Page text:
“I was on the bridge of the Pillsbury when U-505 was first spotted,” he said. “All of a sudden DE-149 (the Chatelain) dropped her depth charges on the German sub. The depth charges damaged the 505’s rudder, and four or five minutes later she pops up on the surface surrounded by the four DEs.
“The German skipper of the sub came up on the conning tower to see what was happening. About that time, one of the Wildcat fighters from the Guadalcanal flew over and strafed her with machine-gun bullets,” Coelho said. “The bullets hit the skipper in the leg and he fell over the side.
“When that happened, the crew apparently thought the captain had abandoned ship. So the rest of the crew abandoned ship, too. They climbed up into the conning tower and jumped into the water without a fight.”
The crew of the Pillsbury was standing off several hundred yards, watching. The DE moved closer to the swimming enemy sailors, as did the other three DEs. The Pillsbury threw a landing net over the side for the German sailors to climb aboard the American ship.
Fifteen of the German sailors climbed up the net onto the Pillsbury. We didn’t have anyone aboard who could speak German, so we just motioned to them
to put their hands on their heads and go forward on deck to the bow of the ship,” Coelho said. “We moved in so close to the circling sub that one of her diving planes cut a hole in the side of our number two engine room, flooding it and knocking out two of our four engines.”
Meanwhile, the U-505 was still underway, steaming in circles at 4 knots with no one alive on aboard. The skipper of the Pillsbury dispatched a 30-foot open whale boat to come alongside the enemy sub and board her.
The Navy’s Naval Historical Center picks up the tale from there: “Lt. j.g. Albert L. David led the eight-man party on broad. Despite the probability of U-505 sinking or blowing up at any minute and not knowing what form of residence they might meet below, David and his men clambered up the conning tower and then down the hatches into the boat itself. A quick examination proved the U-boat was deserted, except for one dead man on deck, the only fatality of the action. The boarders set about bundling up charts, code books and papers, disconnecting demolition charges, closing valves and plugging leaks. By the time the flood of water had been stopped, the U-boat was low in the water and down by the stern.”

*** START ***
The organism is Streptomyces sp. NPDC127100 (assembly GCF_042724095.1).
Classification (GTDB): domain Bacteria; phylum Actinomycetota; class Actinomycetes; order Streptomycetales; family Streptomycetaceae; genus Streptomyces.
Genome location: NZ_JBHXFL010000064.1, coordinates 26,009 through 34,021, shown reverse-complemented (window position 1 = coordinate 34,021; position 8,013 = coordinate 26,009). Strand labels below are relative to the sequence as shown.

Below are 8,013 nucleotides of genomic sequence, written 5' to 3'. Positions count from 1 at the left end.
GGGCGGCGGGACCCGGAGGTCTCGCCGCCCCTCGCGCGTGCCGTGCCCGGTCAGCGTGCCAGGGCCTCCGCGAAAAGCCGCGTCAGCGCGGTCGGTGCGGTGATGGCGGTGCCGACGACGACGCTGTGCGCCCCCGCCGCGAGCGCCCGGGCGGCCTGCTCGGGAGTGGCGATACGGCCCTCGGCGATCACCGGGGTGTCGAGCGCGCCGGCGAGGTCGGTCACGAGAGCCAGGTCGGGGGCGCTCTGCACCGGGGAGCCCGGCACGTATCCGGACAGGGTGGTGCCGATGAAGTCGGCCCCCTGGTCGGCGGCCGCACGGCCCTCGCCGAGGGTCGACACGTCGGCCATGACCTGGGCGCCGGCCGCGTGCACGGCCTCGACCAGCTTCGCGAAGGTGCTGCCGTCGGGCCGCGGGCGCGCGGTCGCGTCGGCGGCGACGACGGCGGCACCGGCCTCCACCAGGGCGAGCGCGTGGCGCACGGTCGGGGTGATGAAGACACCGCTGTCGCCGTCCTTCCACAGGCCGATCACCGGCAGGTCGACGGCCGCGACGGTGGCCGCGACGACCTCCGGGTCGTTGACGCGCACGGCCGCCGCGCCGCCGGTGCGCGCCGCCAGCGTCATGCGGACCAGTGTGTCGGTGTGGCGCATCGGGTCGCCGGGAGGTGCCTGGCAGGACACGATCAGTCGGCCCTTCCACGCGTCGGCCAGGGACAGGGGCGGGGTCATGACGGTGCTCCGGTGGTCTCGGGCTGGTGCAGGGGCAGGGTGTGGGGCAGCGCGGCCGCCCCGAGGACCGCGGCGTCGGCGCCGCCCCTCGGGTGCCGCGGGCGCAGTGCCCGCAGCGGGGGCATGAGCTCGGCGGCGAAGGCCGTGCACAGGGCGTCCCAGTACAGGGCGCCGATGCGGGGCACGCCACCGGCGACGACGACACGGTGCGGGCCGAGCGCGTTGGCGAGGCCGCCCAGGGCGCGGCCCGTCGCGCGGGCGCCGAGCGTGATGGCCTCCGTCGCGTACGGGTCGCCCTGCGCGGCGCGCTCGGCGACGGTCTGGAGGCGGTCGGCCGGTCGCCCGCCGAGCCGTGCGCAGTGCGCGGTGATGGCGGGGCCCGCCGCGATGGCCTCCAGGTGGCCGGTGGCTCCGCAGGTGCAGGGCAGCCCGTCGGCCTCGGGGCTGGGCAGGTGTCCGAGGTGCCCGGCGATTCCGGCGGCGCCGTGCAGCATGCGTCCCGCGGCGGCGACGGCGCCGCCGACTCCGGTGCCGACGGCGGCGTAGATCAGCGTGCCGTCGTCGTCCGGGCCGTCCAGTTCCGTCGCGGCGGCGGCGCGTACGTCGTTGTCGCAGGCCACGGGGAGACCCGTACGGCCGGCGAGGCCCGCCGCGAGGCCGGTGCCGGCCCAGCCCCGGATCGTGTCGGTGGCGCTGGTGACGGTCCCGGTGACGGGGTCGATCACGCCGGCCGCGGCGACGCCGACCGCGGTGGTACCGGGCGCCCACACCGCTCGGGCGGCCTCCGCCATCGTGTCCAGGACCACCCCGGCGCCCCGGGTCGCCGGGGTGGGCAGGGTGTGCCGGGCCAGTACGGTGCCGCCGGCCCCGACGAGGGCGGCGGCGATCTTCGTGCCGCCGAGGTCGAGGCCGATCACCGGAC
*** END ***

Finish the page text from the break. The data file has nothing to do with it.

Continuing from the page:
Second in command of the boarding party was Boatswain’s Mate 2nd class Wayne Pickles Jr. of San Antonio, Texas, a friend of Coelho’s.
“Among the secret stuff Pickles and his sailors collected aboard U-505 was an Enigma machine. One of the sailors almost threw it overboard because he thought it was some kind of a typewriter, but Pickles stopped him,” Coelho said. “After the machine reached the Guadalcanal it was immediately flown by one of the carrier’s planes to Bermuda, and from there on to Washington.”
According to Naval records, borders from the Pillsbury found two M4 Enigma machines. These were ultra-secret German code machines used to communicate with the German U-boat fleet. It was a vital link Allied intelligence partially broke that helped win the sea war during WWII.
The Pillsbury took U-505 in tow, but with two engines disabled it couldn’t do the job, so the tow line was passed to the Guadalcanal. However, it was a converted liberty ship, and the carrier didn’t perform much better. Three days later the Navy seagoing tug Abnaki (ATF-96) arrived and towed the captured German sub back to the Bahamas.
“It was a top-secret deal. The Navy didn’t want the Germans to know we had captured one of their subs intact,” Coelho said. “We returned to Norfolk for repairs, but we got no liberty because the Navy was concerned about the word getting out about U-505.”
David, who led the boarding party and was in charge of capturing the submarine, received the Medal of Honor. Coelho, along with the hundreds of other sailors in the hunter-killer patrol, was awarded the Presidential Unit Citation for a job well done.
This story first appeared in the Charlotte Sun newspaper, Port Charlotte, Fla. on Tuesday, June 1, 2004 and is republished with permission.
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*Coelho died in 2010.